Novak with the New York Knicks
|No. 6 – Oklahoma City Thunder|
|Born||June 13, c. 1983[a]
|Listed height||6 ft 10 in (2.08 m)|
|Listed weight||235 lb (107 kg)|
|High school||Brown Deer (Brown Deer, Wisconsin)|
|NBA draft||2006 / Round: 2 / Pick: 32nd overall|
|Selected by the Houston Rockets|
|2007||→Rio Grande Valley Vipers (D-League)|
|2008–2010||Los Angeles Clippers|
|2011||Reno Bighorns (D-League)|
|2011||San Antonio Spurs|
|2011–2013||New York Knicks|
|2015–present||Oklahoma City Thunder|
|Career highlights and awards|
|Stats at Basketball-Reference.com|
Steven Michael Novak (born June 13, c. 1983[a]) is an American professional basketball player who currently plays for the Oklahoma City Thunder of the National Basketball Association (NBA). He is listed as 6'10", 235 lbs. He played college basketball in the National Collegiate Athletic Association (NCAA) at Marquette University. Novak splits time at both small forward and power forward. He was born in Libertyville, Illinois. He was the NBA regular season leader in three point percentage during the 2011–12 season.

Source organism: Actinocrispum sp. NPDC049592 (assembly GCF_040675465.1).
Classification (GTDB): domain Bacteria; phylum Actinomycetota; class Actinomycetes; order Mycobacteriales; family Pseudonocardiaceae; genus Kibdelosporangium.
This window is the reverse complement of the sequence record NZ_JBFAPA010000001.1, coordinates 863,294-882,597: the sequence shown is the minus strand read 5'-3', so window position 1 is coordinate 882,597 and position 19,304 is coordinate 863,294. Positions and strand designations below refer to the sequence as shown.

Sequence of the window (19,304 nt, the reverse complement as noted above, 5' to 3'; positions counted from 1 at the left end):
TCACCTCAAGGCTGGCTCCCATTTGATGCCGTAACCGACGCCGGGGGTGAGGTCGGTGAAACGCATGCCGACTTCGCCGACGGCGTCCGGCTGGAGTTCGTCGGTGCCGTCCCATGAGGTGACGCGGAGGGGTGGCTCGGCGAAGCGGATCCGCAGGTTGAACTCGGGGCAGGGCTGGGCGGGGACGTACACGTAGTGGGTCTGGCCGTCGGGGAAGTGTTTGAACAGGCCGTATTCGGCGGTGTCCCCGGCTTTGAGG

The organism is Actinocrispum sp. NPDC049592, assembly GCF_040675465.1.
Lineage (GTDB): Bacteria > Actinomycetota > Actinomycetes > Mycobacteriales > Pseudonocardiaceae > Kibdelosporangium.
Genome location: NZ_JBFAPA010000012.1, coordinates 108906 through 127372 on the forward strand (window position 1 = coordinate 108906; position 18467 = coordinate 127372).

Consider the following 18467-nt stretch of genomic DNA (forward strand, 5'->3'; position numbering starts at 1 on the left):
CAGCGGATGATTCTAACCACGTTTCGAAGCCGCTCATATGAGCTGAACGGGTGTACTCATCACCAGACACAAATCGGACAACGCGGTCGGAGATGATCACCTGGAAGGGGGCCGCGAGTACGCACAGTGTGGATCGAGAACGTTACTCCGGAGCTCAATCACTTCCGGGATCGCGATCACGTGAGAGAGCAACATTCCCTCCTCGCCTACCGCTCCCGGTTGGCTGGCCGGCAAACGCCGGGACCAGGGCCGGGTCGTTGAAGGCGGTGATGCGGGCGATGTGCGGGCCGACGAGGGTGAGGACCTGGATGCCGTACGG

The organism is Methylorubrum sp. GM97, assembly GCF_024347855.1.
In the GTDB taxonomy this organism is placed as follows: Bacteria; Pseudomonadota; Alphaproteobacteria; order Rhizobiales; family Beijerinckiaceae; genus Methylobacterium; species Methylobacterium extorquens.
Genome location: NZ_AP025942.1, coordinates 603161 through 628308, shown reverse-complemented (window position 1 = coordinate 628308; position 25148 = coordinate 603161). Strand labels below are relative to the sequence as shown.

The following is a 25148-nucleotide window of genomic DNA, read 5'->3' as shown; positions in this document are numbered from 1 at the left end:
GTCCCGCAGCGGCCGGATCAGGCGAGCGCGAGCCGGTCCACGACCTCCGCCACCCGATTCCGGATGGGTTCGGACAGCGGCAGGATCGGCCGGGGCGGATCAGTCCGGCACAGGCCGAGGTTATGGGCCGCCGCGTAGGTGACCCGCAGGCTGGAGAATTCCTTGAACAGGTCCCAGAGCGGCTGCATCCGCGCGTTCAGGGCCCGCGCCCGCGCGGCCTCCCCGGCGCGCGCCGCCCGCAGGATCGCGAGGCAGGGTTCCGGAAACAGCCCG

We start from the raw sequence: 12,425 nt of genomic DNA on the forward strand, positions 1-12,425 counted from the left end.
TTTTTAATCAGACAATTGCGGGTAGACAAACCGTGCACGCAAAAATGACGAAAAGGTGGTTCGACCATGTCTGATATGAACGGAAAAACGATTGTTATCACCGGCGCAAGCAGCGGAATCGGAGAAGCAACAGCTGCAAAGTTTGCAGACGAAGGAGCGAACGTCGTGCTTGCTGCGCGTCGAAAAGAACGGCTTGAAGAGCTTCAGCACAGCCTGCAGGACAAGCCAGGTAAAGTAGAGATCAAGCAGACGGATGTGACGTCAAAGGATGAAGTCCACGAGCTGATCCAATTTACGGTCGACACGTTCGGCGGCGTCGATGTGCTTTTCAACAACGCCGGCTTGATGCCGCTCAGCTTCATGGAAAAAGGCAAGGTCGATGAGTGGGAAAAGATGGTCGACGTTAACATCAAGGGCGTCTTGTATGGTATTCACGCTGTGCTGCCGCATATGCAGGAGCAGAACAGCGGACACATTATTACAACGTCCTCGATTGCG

- 1 High school career
- 2 College career
- 3 NBA career
- 4 Achievements and awards
- 5 NBA career statistics
- 6 See also
- 7 Notes
- 8 References
- 9 External links
High school career
Novak attended Brown Deer High School in Brown Deer, Wisconsin. As a junior, Steve averaged 22.2 points, 12.0 rebounds and 3.4 blocked shots per game. During his senior season, Novak averaged 20.6 points, 10.4 rebounds, and 5.0 assists per game. Throughout his high school basketball career, he earned four letters. In 2002 Novak was named the Wisconsin High School Boys' Basketball Player of the Year.